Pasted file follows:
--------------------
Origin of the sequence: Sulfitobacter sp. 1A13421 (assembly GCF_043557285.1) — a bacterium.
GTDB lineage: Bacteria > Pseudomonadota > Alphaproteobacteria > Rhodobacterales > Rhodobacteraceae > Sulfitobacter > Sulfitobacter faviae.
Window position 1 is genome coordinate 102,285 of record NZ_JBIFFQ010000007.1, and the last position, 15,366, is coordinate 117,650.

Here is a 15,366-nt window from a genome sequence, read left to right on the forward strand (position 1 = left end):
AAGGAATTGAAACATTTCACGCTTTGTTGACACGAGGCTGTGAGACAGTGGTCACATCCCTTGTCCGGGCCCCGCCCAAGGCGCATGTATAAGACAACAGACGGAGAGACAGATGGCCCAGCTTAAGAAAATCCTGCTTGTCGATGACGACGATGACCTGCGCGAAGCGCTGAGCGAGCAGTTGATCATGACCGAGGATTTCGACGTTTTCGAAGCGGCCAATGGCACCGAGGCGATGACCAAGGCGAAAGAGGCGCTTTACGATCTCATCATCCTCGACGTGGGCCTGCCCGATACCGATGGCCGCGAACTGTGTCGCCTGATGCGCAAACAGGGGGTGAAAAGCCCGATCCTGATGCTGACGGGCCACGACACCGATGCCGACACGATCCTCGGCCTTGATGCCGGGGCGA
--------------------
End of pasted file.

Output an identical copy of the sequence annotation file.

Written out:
Origin of the sequence: Sulfitobacter sp. 1A13421 (assembly GCF_043557285.1) — a bacterium.
GTDB lineage: Bacteria > Pseudomonadota > Alphaproteobacteria > Rhodobacterales > Rhodobacteraceae > Sulfitobacter > Sulfitobacter faviae.
Window position 1 is genome coordinate 102,285 of record NZ_JBIFFQ010000007.1, and the last position, 15,366, is coordinate 117,650.

Here is a 15,366-nt window from a genome sequence, read left to right on the forward strand (position 1 = left end):
AAGGAATTGAAACATTTCACGCTTTGTTGACACGAGGCTGTGAGACAGTGGTCACATCCCTTGTCCGGGCCCCGCCCAAGGCGCATGTATAAGACAACAGACGGAGAGACAGATGGCCCAGCTTAAGAAAATCCTGCTTGTCGATGACGACGATGACCTGCGCGAAGCGCTGAGCGAGCAGTTGATCATGACCGAGGATTTCGACGTTTTCGAAGCGGCCAATGGCACCGAGGCGATGACCAAGGCGAAAGAGGCGCTTTACGATCTCATCATCCTCGACGTGGGCCTGCCCGATACCGATGGCCGCGAACTGTGTCGCCTGATGCGCAAACAGGGGGTGAAAAGCCCGATCCTGATGCTGACGGGCCACGACACCGATGCCGACACGATCCTCGGCCTTGATGCCGGGGCGA